Tom Cassell

Thomas George Cassell (born 23 June 1993), better known by his online alias Syndicate, is an English YouTuber and video game streamer[1] In 2010, he registered his YouTube channel TheSyndicateProject and rapidly built a following posting gaming–commentary videos. He later registered his Twitch channel and, on 17 August 2014, he became the first user on the site to reach 1 million followers.[2][3] Cassell also posts vlogs on his second YouTube channel, Life of Tom.

Tom Cassell
Tom Cassell.jpg
Cassell in August 2014
Thomas George Cassell

23 June 1993 (age 28)
Manchester, England
YouTube information
Years active2010–present
  • 9.8 million (TheSyndicateProject)
  • 2.6 million (Life of Tom)
  • 108K (Syndicate Royale)
Total views
  • 2.1 billion (TheSyndicateProject)
  • 601.4 million (Life of Tom)
  • 2.05 million (Syndicate Royale)
YouTube Silver Play Button 2.svg 100,000 subscribers 2011
YouTube Gold Play Button 2.svg 1,000,000 subscribers 2012

Updated: 31 July 2021
Twitch information
Years active2010–present
Followers3.1 million
Total views75.1 million
Follower and view counts updated as of 31 July 2021.


Early life

Thomas George Cassell was born in Manchester on 23 June 1993.[4] He was educated at The Blue Coat school in nearby Oldham and later Hyde Clarendon Sixth Form College in Ashton-under-Lyne, where he sat his A-levels. After leaving, he briefly worked at McDonald's.[5]


Cassell started his YouTube channel, TheSyndicateProject, on 3 September 2010.[6] The channel was originally built on Halo and Modern Warfare 2 let's play videos, but came to prominence with the release of the Call of Duty: Black Ops "zombies" mode and his subsequent videos featuring the gamemode on his channel, and further grew due to the Minecraft series "The Minecraft Project".[6][7][8] Cassell also operates a second channel, "Life Of Tom" previously known as SyndicateCentral, which consists primarily of vlogs.[9]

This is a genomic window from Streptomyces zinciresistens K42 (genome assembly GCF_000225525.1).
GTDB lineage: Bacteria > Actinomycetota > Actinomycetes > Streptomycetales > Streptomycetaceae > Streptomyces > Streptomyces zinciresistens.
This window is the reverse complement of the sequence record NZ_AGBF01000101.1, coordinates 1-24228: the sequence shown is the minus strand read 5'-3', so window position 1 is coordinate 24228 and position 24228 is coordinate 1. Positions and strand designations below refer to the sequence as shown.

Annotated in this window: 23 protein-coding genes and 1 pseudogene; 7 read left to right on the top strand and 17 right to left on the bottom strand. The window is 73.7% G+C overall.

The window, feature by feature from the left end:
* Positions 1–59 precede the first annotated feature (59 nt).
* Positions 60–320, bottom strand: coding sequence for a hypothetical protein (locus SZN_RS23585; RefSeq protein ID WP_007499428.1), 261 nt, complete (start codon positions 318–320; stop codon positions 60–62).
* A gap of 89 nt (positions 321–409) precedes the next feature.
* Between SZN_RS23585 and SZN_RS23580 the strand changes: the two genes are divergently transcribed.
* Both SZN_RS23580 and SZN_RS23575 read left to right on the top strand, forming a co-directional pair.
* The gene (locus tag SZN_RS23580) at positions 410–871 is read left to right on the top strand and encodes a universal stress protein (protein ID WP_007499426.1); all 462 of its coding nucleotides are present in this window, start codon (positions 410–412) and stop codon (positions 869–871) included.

Cassell runs a Twitch channel which, as of July 2021 has over 3 million followers, making it one of the most followed channel on the website.[2][3]

In November 2014, Cassell, along with fellow YouTuber Adam Montoya (known online as SeaNanners), in cooperation with media company 3BlackDot, launched a multi-channel network, Jetpak, aiming for a more fair payment model for the revenue made.[10][11][12]

In February 2016, Cassell announced that he will voice Loki in the mobile app game Marvel Avengers Academy.[13][14]


Advertising violations

In late 2013, Cassell was paid $30,000, along with other YouTubers, to promote Microsoft's newly launched Xbox One console as part of a promotional campaign managed by Microsoft's advertising agency and operated by Machinima Inc. The endorsement ran afoul of Federal Trade Commission (FTC) regulations because YouTubers, including Cassell, had failed to disclose that they were paid by Microsoft to endorse the game.[15]

In August 2015, Gamasutra reported that Cassell had again violated FTC guidelines on disclosures for YouTubers due to publishing multiple Let's Play videos of 3BlackDot's game Dead Realm without disclosing their financial ties to the product.[16]

Cassell was heavily criticized and became a defendant in a class-action lawsuit in July 2016 when he promoted the gambling website without disclosing a conflict of interest as vice-president of the company, once again violating FTC regulations. After his role at the company was revealed by others, Cassell in a statement posted on Twitter said that he would be more transparent in the future.[17][18][19]

Withholding payment to collaborators

In July 2015, Cassell was accused of not compensating or crediting an animator who had created content for an upcoming Mincecraft-based video series that Cassell was producing. The animator, YouTuber Nicholas Deary, uploaded a video outlining the claims,[20] which received wide online media attention on sites such as Reddit and Twitter.[21] Cassell later apologized to Deary in a tweet, and agreed to pay him the money that was owed.[22]

Sexual assault allegations

In June 2020, fellow streamers Kaitlin Witcher (Cassell's ex-girlfriend) and Natalie Casanova made allegations of sexual assault and rape against Cassell, which he called "false" and a "character assassination". He said he was "shocked and saddened" by the actions of "two women [he] once called friends".[23][24]